Living with dementia is a difficult challenge, and it’s especially difficult on the caregivers, many of whom devote hours to care for a loved one with progressing dementia. For family member caregivers, this affects all aspects of our lives, causing many to adjust their employment status or to sacrifice time with their children or grandchildren. Today, we’ll talk about some of these challenges and give you some valuable tips for managing the difficult task of caring for a family member with dementia.
Become empowered through education. Learning the facts about the disease is the first step in helping family caregivers meet the challenge of caring for their loved ones. There are many different types of dementia, each with different causes and sometimes different effects. Alzheimer’s disease is often in the news, so many people associate all dementia with Alzheimer’s. But other types include vascular dementia, frontotemporal dementia, or dementia caused by diseases like Parkinson’s or traumatic brain injury. Get as much information as you can about your loved one’s diagnosis to help build expectations about the symptoms so that you are prepared to help.
Build a partnership with the physician. As the disease progresses, build a relationship with your loved one’s doctor so you can keep him or her apprised of your loved one’s symptoms and coping skills. The doctor can be one of your best partners in coping as a caregiver for a person with dementia.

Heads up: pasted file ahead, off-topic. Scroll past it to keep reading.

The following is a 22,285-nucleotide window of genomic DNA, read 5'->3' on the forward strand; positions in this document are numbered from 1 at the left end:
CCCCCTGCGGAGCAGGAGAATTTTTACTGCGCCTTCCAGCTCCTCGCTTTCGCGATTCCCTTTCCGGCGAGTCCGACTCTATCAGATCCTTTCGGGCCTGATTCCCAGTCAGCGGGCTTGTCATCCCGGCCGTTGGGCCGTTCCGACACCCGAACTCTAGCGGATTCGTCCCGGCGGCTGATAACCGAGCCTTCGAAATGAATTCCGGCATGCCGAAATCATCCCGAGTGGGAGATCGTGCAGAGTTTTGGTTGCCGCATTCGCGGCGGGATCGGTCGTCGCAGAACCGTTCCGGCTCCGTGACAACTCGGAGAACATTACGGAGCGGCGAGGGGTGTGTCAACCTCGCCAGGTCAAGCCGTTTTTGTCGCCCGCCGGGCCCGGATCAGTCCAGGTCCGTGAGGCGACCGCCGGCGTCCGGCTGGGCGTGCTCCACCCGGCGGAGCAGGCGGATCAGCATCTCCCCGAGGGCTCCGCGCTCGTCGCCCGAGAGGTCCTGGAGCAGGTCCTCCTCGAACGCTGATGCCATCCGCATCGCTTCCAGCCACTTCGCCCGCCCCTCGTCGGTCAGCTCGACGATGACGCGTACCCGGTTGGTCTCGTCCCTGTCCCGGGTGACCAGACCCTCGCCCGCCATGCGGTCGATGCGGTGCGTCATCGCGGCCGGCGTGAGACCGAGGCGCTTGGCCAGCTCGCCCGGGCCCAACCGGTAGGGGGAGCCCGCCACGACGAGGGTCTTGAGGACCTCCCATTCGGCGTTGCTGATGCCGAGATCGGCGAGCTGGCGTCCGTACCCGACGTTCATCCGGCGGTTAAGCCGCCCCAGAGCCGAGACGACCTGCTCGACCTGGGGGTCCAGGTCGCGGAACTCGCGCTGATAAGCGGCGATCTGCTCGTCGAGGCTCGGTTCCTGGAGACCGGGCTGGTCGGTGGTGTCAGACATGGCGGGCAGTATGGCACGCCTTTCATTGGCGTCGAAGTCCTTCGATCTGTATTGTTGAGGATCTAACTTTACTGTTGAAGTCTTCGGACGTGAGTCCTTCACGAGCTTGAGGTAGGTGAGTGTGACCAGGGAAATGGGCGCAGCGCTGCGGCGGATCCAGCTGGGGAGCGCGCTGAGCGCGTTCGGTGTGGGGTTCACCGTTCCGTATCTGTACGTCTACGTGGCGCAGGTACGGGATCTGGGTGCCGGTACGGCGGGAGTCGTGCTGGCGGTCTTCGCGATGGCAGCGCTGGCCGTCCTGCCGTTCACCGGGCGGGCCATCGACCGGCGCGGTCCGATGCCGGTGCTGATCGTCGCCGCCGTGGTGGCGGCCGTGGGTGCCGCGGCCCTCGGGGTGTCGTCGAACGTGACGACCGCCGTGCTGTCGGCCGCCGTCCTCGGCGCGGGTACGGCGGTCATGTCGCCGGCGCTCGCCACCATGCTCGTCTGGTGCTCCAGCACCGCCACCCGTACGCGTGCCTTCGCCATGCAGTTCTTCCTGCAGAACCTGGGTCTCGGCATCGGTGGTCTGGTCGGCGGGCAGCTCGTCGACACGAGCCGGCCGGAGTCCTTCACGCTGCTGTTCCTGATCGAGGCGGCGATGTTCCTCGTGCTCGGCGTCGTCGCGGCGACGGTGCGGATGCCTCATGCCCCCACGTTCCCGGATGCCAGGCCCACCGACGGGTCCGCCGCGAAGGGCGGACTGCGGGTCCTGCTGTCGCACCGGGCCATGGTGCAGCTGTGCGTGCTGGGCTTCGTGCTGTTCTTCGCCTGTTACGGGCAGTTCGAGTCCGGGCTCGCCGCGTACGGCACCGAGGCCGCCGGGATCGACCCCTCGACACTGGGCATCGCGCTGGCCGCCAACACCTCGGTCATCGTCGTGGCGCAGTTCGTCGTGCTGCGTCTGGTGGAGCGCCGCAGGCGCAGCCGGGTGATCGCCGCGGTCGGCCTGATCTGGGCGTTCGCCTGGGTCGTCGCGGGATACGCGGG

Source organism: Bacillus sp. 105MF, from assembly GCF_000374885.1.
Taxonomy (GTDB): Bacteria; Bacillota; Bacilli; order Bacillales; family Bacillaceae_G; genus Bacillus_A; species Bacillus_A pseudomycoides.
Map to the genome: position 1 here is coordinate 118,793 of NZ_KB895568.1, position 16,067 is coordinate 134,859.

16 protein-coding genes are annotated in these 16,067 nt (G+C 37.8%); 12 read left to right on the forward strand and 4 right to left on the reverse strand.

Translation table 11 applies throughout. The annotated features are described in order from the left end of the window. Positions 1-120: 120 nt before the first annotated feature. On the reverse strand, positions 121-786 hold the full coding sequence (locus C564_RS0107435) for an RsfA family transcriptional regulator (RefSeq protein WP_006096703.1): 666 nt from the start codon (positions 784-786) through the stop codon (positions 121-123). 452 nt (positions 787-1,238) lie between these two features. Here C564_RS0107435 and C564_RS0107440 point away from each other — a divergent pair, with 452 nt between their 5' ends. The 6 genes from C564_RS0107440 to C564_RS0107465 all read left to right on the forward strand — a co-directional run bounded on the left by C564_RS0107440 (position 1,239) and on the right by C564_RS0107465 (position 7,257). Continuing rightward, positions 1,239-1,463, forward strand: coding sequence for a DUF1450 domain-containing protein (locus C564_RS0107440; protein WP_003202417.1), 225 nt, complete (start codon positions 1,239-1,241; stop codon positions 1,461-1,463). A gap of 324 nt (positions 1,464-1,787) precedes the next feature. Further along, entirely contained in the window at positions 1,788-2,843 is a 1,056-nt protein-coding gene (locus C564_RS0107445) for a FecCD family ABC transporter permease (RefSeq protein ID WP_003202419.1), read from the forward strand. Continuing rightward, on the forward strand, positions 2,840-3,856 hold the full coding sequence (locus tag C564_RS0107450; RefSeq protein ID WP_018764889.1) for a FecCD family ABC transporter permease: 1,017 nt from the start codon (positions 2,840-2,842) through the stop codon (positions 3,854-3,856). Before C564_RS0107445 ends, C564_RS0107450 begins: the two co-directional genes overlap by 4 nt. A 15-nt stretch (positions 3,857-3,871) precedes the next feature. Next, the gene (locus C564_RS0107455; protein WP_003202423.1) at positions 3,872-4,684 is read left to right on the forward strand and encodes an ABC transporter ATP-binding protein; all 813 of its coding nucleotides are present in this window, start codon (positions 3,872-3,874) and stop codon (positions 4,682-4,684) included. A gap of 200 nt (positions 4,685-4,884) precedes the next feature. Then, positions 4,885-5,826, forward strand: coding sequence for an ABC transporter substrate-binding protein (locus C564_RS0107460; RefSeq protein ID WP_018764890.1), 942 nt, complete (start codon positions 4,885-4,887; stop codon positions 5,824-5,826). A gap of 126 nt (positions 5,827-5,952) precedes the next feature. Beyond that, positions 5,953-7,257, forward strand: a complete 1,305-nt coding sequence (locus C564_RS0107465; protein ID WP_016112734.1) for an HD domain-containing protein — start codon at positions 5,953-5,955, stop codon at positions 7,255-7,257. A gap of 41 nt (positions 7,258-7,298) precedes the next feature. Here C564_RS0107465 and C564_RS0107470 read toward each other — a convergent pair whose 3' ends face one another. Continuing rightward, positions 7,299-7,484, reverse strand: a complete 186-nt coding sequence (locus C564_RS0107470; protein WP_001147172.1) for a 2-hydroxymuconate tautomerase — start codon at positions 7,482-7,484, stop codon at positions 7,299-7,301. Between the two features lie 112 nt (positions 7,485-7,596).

Don’t go it alone. In addition to the doctor, you’ll need other members of the team to help you cope with the day-to-day needs of a person with dementia. This might include a part-time or live-in caregiver, a housekeeper, and your loved one’s friends, who can continue to help provide emotional support for both you and your loved one. Don’t be hesitant to ask for help. Caring for a loved one with dementia is a challenge that requires a team. Ask your family member’s physician for information about resources that can help caregivers in your area.
Stay positive. It’s difficult to be positive when you’re facing the challenge of day-to-day care for a loved one with dementia, but a positive attitude shows in interactions with your family member. Most likely, your loved one is experiencing fear and confusion as his or her life changes in this way, and many of the behaviors you’ll see are manifestations of this fear. You may need to be repetitive when talking to your family member, and you may need to help them break everyday tasks down into smaller steps to make it easier to feel a sense of accomplishment. Make things simple and be prepared to redirect if your loved one gets upset or confused. Handling difficult behavior is a challenge that requires a positive outlook and a lot of patience.
When living at home becomes too difficult for your loved one and you need to consider assisted senior living, contact us at Ashbridge Manor Senior Living. Our dedicated professionals will help make the senior living transition smooth and manageable for your loved one. Our facilities are designed to make seniors feel right at home, with helpful amenities, interesting activities, a focus on wellness, and a friendly sense of community. You can find us at 971 E. Lancaster Avenue in Downingtown, PA, call 610.269.8800, or contact us online for more information.